David Imus worked alone on his map seven days a week for two full years. Nearly 6,000 hours in total. … Your standard wall map will often paint the U.S. states different colors so their shapes are easily grasped. But Imus’ map uses thick lines to indicate state borders and reserves the color for more important purposes—green for denser forestation, yellow for population centers.

“Yellow for population centers” is one of the keys for grasping both the utility and beauty of this map. Looking at the entire nation with this map gives you an immediate sense of just how big the big cities are, and where the population splays itself out across the terrain. It turns raw facts like “325 million Americans” into something as practically useful as it is visually impressive. And seeing how little concentrated yellow there is on the thing reminds us of how much room we have to grow.

A better public square

Tony Judt:

Democracies corrode quite fast; they corrode linguistically, or rhetorically if you like— that’s the Orwellian point about language. They corrode because most people don’t care about them. Notice that the European Union, whose first parliamentary elections were held in 1979 and had an average turnout of over 62 percent, is now looking at turnout of less than 30 percent, even though the European Parliament matters more now and has more power. The difficulty of sustaining voluntary interest in the business of choosing the people who will rule over you is well attested. And the reason why we need intellectuals, as well as all the good journalists we can find, is to fill the space that grows between the two parts of democracy: the governed and the governors.

Tony’s final point on the role of intellectuals and journalists is particularly worth thinking over. The intellectual and journalistic class are fluid; they’re not castes. The people in these classes come and go. But both classes seem to have forgotten that as much as they serve as role as critics and investigators and skeptics they have an even greater role to serve as boosters for public spirit, for the empowerment of regular people to achieve a good life for themselves, and for the public square to be a space worth entering in the first place.

It’s Memorial Day; a day we commemorate those who’ve served and died to protect the nation. We can honor them and live up to their sacrifice if we figure out how to strength the nation in the public square, from the largest to the smallest towns.

What does a better public square look like in your community? Practically speaking.


Actualizing ourselves

David L. Schindler is professor of fundamental theology at the John Paul II Institute for the Study of Marriage and the Family in Washington. I’m excerpting some of his thoughts on God and the American spirit:

Do you have one particular source of apprehension and one special source of hope as the century closes — from a Catholic theological perspective?

Schindler: Grounds for hope? Americans are religiously sincere and morally generous. This country has a tremendous energy and abundance of good will. In the light of God’s infinite mercy, that’s always a good reason to hope. My fear is that we don’t see the subtlety of how — as the pope says in Evangelium Vitae — democracy can invert into totalitarianism. We have the illusion that we’re free because no one tells us what to do. We have political freedom. But at the same time, a theological and philosophical set of assumptions informs our freedom, of which we’re unconscious. A logic or “ontologic” of selfishness undermines our moral intention of generosity. We don’t have the requisite worldview that would help us address abortion or the more general, current threat to the family. Can we unmask the assumptions of our culture and deal with them in a way that will free the latent generosity of the culture? Or will those hidden assumptions overcome our generosity? This is the real battle, both globally and in America. It calls for a new effort of evangelization — which consists, above all, in first getting clear about the ideas in Evangelium Vitae; understanding the logic of self-centeredness in a post-Enlightenment Liberal culture. Alasdair McIntyre has a great line: that all debates in America are finally among radical Liberals, liberal Liberals and conservative Liberals. That’s how I would sum up. If we don’t come to terms with Liberalism…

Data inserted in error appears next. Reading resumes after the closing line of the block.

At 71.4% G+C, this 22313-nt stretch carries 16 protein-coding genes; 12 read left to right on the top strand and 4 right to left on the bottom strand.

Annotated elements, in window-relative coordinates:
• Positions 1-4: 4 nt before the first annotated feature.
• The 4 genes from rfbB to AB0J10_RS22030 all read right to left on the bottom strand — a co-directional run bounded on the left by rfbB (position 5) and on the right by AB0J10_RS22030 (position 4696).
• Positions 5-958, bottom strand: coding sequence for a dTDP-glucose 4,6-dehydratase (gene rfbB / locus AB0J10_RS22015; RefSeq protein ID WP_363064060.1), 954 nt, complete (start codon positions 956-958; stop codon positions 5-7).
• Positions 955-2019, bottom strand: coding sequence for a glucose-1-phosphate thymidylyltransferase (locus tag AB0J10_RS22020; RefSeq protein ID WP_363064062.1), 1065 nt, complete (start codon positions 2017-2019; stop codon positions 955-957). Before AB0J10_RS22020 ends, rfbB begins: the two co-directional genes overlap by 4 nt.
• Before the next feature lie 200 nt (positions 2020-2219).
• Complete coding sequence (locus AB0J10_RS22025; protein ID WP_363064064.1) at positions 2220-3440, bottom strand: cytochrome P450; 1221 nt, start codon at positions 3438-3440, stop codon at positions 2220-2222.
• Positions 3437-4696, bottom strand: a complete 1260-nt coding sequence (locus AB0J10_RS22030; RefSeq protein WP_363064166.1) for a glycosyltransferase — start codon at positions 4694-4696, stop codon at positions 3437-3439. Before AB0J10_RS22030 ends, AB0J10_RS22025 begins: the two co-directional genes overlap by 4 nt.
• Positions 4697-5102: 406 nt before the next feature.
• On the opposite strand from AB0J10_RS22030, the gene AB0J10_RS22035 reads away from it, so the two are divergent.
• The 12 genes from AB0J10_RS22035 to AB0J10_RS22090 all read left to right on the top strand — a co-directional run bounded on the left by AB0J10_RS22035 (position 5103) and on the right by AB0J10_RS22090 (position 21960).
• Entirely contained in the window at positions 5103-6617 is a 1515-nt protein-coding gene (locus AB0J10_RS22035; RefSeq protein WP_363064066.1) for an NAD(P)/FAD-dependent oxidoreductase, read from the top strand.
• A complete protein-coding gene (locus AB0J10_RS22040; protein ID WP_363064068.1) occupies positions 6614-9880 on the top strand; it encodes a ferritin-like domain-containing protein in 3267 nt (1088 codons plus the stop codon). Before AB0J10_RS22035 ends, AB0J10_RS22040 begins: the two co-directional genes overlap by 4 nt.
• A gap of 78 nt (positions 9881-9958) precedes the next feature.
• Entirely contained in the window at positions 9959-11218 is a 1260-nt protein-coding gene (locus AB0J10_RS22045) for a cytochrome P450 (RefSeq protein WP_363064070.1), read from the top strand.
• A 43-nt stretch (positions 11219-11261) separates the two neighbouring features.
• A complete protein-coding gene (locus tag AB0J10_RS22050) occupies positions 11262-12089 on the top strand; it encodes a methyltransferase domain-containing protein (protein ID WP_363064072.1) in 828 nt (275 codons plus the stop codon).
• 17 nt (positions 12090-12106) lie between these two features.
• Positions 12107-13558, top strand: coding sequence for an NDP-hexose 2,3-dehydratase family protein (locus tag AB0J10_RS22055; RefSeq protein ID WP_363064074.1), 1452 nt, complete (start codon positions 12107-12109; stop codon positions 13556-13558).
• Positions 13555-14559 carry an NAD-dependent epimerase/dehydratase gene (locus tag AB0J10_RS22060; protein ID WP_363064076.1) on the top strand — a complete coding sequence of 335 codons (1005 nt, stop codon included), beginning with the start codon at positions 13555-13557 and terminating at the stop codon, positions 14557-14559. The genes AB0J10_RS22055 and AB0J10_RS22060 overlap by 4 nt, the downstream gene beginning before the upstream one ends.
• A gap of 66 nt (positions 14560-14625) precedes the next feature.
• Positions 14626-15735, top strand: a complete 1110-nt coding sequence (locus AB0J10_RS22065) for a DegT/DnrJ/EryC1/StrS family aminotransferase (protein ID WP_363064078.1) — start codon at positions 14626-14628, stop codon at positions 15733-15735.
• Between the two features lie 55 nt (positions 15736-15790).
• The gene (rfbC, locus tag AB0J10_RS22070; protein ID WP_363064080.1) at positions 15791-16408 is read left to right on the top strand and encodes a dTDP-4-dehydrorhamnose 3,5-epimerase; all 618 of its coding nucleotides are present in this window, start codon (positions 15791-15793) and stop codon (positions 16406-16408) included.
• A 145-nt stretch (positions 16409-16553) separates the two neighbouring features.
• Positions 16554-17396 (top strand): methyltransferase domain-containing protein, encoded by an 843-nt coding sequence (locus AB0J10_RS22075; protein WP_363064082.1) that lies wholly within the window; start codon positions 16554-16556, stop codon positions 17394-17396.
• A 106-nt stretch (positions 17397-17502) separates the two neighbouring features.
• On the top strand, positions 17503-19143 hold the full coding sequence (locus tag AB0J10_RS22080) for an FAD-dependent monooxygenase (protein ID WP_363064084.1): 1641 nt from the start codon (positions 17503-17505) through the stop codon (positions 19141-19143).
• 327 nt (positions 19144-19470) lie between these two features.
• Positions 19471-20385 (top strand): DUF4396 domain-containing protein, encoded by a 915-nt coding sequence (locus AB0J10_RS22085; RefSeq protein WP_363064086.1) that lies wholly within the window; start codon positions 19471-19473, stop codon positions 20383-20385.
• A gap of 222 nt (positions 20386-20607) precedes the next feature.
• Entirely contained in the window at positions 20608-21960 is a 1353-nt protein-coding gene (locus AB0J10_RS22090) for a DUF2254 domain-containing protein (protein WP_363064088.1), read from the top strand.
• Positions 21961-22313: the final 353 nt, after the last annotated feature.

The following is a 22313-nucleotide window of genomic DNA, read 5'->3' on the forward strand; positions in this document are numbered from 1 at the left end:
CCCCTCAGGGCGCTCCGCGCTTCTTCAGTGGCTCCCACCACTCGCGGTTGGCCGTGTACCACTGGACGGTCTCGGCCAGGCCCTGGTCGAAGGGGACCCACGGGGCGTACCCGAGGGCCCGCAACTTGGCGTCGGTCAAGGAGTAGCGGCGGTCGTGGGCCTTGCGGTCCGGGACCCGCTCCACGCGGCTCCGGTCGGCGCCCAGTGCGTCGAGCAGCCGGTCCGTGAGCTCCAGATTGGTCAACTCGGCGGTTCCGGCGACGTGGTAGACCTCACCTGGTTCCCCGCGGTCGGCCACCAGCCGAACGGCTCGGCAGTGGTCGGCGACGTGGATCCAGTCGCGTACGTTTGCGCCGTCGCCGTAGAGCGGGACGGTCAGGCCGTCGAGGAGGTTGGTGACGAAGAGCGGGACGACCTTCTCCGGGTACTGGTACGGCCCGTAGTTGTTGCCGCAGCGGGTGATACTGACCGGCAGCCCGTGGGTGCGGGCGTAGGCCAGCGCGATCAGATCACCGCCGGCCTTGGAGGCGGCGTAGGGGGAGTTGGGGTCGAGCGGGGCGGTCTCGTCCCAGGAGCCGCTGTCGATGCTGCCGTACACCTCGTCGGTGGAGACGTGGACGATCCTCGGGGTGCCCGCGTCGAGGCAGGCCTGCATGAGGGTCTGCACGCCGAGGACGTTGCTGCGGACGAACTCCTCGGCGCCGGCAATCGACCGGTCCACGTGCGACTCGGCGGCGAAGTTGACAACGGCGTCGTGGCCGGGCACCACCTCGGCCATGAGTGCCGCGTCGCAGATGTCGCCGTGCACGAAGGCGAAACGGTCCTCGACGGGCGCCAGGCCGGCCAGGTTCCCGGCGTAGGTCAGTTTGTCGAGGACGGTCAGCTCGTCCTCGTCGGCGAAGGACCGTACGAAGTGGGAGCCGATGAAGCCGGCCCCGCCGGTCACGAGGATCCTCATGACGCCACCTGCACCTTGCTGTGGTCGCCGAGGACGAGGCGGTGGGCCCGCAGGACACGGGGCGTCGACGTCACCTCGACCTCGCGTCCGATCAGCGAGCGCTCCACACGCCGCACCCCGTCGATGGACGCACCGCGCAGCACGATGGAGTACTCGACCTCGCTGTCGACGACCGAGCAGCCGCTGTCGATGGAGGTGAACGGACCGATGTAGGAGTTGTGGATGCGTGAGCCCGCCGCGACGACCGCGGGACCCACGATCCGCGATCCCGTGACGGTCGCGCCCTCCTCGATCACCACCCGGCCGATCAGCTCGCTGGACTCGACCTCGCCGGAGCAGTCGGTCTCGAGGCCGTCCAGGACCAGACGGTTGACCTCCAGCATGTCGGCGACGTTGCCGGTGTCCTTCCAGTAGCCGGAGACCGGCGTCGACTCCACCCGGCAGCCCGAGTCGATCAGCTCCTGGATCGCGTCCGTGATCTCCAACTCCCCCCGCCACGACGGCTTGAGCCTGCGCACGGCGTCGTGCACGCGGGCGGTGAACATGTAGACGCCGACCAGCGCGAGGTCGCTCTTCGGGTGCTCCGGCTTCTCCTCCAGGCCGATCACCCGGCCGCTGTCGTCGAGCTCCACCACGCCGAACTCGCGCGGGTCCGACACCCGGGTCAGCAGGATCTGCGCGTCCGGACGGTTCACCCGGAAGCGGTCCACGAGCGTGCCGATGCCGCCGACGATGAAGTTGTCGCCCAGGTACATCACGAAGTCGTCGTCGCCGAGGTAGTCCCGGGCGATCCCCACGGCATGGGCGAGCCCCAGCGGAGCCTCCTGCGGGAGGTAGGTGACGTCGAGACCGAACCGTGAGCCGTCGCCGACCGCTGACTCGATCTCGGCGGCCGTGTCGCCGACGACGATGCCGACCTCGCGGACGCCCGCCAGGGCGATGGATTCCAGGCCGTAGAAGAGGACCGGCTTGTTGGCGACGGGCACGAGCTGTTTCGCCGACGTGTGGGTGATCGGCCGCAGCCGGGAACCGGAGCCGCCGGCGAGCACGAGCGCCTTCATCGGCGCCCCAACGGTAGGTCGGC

But liberalism in what sense? Quite a few people who would describe themselves as conservative or neoconservative are, in fact, Liberal…

Schindler: That’s the point: they’re the conservative wing of Liberalism. And in a sense, they wouldn’t even deny that, insofar as their project is to show that a benign reading of American Liberal tradition is harmonious with Catholicism. That’s what I’m challenging. Their approach doesn’t go to the roots of our [cultural and spiritual] problem, as identified in this pontificate and in the work of theologians like De Lubac and Balthasar. [Contemporary U.S. culture is rooted in] self-centeredness. A false sense of autonomy centered in the self; an incomplete conception of rights. So we need to reinstate a right relation to God on all levels — not only at the level of intention, but at the level of the logic of our culture. Our relation to God has to inform not only our will, but how we think and how we construct our institutions.

Can solidarity and the common good take precedence if David L. Schindler is right in suggesting that we live with the “logic of self-centeredness”? If actualizing ourselves has to come at the expense of another, is there any justice in our society?

Is the role of the family to create a space that militates against self-centeredness for the purpose of each individual’s good/flourishing, or to help each member self-actualize at the expense of any outside the family (or within it) as necessary?